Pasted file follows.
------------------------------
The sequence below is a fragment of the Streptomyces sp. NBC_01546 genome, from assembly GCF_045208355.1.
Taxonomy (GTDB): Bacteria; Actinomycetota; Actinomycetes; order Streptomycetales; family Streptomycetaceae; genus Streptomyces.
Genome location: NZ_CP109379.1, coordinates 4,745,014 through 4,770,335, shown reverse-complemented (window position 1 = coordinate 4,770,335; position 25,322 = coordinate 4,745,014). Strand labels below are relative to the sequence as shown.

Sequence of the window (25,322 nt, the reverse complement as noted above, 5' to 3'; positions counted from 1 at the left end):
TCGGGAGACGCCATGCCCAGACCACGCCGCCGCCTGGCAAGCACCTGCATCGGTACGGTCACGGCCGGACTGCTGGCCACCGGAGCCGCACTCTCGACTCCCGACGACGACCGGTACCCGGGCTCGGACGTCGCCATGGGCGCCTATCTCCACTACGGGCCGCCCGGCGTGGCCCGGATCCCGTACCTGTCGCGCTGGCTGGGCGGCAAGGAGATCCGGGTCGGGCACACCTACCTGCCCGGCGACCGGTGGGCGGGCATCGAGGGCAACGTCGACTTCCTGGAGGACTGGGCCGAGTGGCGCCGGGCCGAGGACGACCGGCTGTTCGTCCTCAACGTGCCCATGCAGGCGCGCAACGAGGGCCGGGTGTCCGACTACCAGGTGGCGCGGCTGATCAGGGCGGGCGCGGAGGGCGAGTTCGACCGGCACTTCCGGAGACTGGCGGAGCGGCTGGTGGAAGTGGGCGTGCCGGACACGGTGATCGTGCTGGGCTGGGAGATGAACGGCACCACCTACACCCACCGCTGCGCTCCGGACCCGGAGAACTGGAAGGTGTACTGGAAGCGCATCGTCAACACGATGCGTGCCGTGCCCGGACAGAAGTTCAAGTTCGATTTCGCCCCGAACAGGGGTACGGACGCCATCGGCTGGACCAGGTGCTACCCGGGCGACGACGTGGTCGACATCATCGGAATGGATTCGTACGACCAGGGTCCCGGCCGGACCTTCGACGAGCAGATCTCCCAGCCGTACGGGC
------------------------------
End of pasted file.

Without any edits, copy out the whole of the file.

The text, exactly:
The sequence below is a fragment of the Streptomyces sp. NBC_01546 genome, from assembly GCF_045208355.1.
Taxonomy (GTDB): Bacteria; Actinomycetota; Actinomycetes; order Streptomycetales; family Streptomycetaceae; genus Streptomyces.
Genome location: NZ_CP109379.1, coordinates 4,745,014 through 4,770,335, shown reverse-complemented (window position 1 = coordinate 4,770,335; position 25,322 = coordinate 4,745,014). Strand labels below are relative to the sequence as shown.

Sequence of the window (25,322 nt, the reverse complement as noted above, 5' to 3'; positions counted from 1 at the left end):
TCGGGAGACGCCATGCCCAGACCACGCCGCCGCCTGGCAAGCACCTGCATCGGTACGGTCACGGCCGGACTGCTGGCCACCGGAGCCGCACTCTCGACTCCCGACGACGACCGGTACCCGGGCTCGGACGTCGCCATGGGCGCCTATCTCCACTACGGGCCGCCCGGCGTGGCCCGGATCCCGTACCTGTCGCGCTGGCTGGGCGGCAAGGAGATCCGGGTCGGGCACACCTACCTGCCCGGCGACCGGTGGGCGGGCATCGAGGGCAACGTCGACTTCCTGGAGGACTGGGCCGAGTGGCGCCGGGCCGAGGACGACCGGCTGTTCGTCCTCAACGTGCCCATGCAGGCGCGCAACGAGGGCCGGGTGTCCGACTACCAGGTGGCGCGGCTGATCAGGGCGGGCGCGGAGGGCGAGTTCGACCGGCACTTCCGGAGACTGGCGGAGCGGCTGGTGGAAGTGGGCGTGCCGGACACGGTGATCGTGCTGGGCTGGGAGATGAACGGCACCACCTACACCCACCGCTGCGCTCCGGACCCGGAGAACTGGAAGGTGTACTGGAAGCGCATCGTCAACACGATGCGTGCCGTGCCCGGACAGAAGTTCAAGTTCGATTTCGCCCCGAACAGGGGTACGGACGCCATCGGCTGGACCAGGTGCTACCCGGGCGACGACGTGGTCGACATCATCGGAATGGATTCGTACGACCAGGGTCCCGGCCGGACCTTCGACGAGCAGATCTCCCAGCCGTACGGGC